” If we hired for talent and trained for skills, organisations would have no female talent shortage at all.
There’s a plethora of female tech talent just waiting to be discovered.”
Stephanie Dillon, Founder of Inclusivity Partners and Co-Founder of the Reignite Academy.
It’s an often cited statement that it’s hard to find female talent in the tech industry. I confess, I always find this statement baffling. Instead of a shortage of talent, I believe the industry suffers from a shortage of imagination when it comes to how we define talent and how we go about hiring it.
Firstly, our fixation on the precise experience in the most recent role is doing us no favours. It is excluding hundreds, if not thousands, of highly technical and experienced women. Recruiters glance at a CV for 6 seconds before deciding whether to reject a candidate. This approach does nothing to include those whose careers (and it’s mainly women) have at some stage paused, or taken a step backwards, but who at the present time are able and willing to reignite their careers. The strong belief that still exists that suggests one’s cv must be linear in pattern simply doesn’t work for the majority of women in the UK.
Secondly, there seems to be a fundamental belief that technology in the UK is different to the rest of the world. How we have arrived at this conclusion bewilders me given the propensity of organisations to offshore many technology functions to areas such as India and Poland. This suggests that tech is tech, no matter where in the world you are.
Yet when over-seas candidates arrive to live in the UK, with highly skilled tech backgrounds, they are often met with ‘you don’t have any UK experience’ by traditional recruitment agencies and thus cannot find a way to return to their careers. Indian women who have moved to the UK, in particular, suffer from this experience. Many of them are hugely qualified, both academically and technically, yet struggle to get a phone call with a recruiter let alone an interview with a hiring manager.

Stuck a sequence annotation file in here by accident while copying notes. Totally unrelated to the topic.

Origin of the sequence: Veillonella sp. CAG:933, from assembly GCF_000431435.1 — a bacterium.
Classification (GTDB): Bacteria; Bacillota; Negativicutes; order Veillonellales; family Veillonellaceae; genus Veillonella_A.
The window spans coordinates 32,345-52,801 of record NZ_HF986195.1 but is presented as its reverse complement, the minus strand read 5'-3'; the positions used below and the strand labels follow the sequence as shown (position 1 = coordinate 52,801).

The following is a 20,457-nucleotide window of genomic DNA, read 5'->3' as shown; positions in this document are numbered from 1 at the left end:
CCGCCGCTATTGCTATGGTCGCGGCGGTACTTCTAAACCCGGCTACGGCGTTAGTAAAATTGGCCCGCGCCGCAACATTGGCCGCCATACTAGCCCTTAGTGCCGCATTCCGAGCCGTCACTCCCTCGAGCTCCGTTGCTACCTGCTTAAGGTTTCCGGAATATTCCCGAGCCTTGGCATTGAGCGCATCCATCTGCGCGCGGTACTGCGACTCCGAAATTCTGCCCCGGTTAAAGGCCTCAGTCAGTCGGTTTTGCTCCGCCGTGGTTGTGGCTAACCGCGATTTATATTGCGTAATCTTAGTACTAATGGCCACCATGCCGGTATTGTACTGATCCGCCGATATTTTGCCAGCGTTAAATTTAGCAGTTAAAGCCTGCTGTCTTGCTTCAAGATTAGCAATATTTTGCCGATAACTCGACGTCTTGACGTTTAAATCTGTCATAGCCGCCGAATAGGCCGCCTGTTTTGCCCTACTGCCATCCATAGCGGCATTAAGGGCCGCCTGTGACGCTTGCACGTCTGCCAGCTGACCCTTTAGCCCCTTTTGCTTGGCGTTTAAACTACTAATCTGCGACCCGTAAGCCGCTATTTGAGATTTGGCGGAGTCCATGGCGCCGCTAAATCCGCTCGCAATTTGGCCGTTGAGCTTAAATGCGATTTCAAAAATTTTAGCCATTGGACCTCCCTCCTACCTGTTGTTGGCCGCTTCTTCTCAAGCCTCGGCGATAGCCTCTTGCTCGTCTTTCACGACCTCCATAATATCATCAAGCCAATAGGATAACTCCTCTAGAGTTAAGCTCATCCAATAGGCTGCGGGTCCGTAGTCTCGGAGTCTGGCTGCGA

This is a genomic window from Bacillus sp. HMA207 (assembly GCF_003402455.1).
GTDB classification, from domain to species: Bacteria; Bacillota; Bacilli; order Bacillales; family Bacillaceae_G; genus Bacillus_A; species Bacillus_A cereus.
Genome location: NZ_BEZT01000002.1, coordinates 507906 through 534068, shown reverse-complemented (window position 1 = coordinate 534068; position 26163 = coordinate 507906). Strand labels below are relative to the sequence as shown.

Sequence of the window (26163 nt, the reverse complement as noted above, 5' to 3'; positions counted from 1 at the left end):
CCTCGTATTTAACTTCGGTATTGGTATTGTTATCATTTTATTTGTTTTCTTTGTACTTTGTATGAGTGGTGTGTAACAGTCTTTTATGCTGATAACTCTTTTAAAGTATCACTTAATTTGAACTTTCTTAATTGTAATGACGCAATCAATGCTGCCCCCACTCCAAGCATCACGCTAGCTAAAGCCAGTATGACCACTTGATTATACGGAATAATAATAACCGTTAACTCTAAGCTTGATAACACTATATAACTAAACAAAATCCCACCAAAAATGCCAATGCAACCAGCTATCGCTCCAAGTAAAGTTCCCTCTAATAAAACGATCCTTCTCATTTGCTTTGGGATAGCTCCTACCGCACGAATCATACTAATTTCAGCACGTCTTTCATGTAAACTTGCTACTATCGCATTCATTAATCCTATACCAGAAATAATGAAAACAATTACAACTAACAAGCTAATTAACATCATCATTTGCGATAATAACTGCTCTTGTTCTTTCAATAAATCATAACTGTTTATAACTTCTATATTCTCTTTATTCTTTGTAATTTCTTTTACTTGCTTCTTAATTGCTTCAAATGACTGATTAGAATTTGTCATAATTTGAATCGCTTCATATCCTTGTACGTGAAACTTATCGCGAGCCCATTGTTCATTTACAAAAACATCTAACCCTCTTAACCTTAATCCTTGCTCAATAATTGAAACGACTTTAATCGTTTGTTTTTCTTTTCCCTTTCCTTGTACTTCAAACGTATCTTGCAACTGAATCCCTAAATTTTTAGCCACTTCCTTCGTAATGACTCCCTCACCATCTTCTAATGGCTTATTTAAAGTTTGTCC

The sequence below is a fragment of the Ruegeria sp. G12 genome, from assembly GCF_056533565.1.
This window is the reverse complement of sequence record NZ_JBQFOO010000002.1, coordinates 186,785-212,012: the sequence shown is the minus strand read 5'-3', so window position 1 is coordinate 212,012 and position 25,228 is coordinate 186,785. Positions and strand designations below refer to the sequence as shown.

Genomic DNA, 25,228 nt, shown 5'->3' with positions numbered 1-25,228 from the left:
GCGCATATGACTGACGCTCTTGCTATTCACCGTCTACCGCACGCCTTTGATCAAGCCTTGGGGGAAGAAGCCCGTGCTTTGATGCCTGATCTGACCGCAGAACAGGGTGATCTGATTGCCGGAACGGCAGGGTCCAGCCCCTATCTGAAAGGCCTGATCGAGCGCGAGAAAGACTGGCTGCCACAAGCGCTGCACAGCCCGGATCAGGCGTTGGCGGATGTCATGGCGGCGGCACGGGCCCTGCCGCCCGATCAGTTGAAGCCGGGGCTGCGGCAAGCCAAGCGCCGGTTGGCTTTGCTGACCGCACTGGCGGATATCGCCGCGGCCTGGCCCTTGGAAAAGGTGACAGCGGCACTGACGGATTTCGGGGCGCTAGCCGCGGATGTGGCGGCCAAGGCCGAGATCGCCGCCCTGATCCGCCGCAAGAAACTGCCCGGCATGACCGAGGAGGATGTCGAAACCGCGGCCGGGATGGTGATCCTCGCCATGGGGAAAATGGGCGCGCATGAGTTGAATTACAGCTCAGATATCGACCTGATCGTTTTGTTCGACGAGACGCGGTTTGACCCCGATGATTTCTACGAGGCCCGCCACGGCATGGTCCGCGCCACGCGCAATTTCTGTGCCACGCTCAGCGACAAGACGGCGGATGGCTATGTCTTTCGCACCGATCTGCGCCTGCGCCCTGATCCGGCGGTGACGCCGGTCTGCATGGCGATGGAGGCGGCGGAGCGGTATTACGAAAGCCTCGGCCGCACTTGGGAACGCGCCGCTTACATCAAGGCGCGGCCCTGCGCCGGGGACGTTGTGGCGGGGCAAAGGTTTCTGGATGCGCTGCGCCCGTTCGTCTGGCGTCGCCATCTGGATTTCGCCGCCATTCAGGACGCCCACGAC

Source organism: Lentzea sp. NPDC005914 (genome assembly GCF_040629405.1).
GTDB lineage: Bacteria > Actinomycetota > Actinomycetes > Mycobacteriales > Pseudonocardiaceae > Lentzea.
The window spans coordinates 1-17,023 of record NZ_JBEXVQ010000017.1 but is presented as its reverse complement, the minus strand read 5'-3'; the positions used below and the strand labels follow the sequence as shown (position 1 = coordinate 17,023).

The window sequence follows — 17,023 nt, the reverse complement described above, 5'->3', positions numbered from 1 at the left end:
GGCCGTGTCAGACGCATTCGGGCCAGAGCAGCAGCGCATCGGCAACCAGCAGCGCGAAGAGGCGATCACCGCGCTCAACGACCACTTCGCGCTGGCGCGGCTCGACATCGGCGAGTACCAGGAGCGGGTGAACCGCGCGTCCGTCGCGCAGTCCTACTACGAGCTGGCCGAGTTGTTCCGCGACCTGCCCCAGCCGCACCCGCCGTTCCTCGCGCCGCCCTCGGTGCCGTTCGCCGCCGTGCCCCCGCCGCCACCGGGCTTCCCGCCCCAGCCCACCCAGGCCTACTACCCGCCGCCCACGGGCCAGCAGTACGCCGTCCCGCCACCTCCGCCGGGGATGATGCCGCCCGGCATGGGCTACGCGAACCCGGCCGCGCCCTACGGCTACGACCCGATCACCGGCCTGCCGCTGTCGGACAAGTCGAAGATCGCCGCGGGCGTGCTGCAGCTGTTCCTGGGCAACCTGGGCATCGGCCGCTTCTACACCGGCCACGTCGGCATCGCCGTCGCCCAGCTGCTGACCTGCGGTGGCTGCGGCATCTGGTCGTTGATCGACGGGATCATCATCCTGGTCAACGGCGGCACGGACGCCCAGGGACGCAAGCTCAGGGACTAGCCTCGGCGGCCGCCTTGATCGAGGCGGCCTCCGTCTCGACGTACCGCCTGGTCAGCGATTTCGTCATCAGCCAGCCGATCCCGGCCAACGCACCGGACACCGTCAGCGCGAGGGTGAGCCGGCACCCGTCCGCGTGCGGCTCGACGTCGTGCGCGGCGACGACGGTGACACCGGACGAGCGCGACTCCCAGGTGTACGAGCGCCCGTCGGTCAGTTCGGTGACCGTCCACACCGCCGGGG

Thirdly, the technology industry continues to lose so many women during ‘peak work/life crunch periods’, when they are combining young families with working responsibilities. Lack of access to flexible working patterns and positions less than 5 days a week mean many often make the difficult decision to leave work behind. Most do so with a ‘pause’ in mind, rather than a complete abandonment, yet when the time comes to reignite their passion, they are met with judgements around their career break and applicant tracking systems that don’t find ‘career breaks’ particularly appetising. We can but hope that the one positive out of Covid-19 is that a few dinosaurs have realised just how much can be achieved via home working and are open in the future to more flexible work patterns.
Finally, there’s the concept of talent. Talent is different from skill. Talent is a series of behaviours that means a person will most likely succeed in all they throw themselves into. Behaviours such as drive, determination, curiosity and a growth mindset, the ability to synthesise complex information and deliver back clearly and easily to others, the ability to engage and influence, the ability to learn new things. Yet when organisations look for talent in the marketplace, do they look for this? No, they fixate on the skills.
If we hired for talent and trained for skills, organisations would have no female talent shortage at all. There’s a plethora of female tech talent just waiting to be discovered – but you may need more than six seconds.
You can hear more from Stephanie at the Women in IT Virtual Summit on 2nd July 2020. To find out more and register your free place, please visit www.womeninitsummit.com.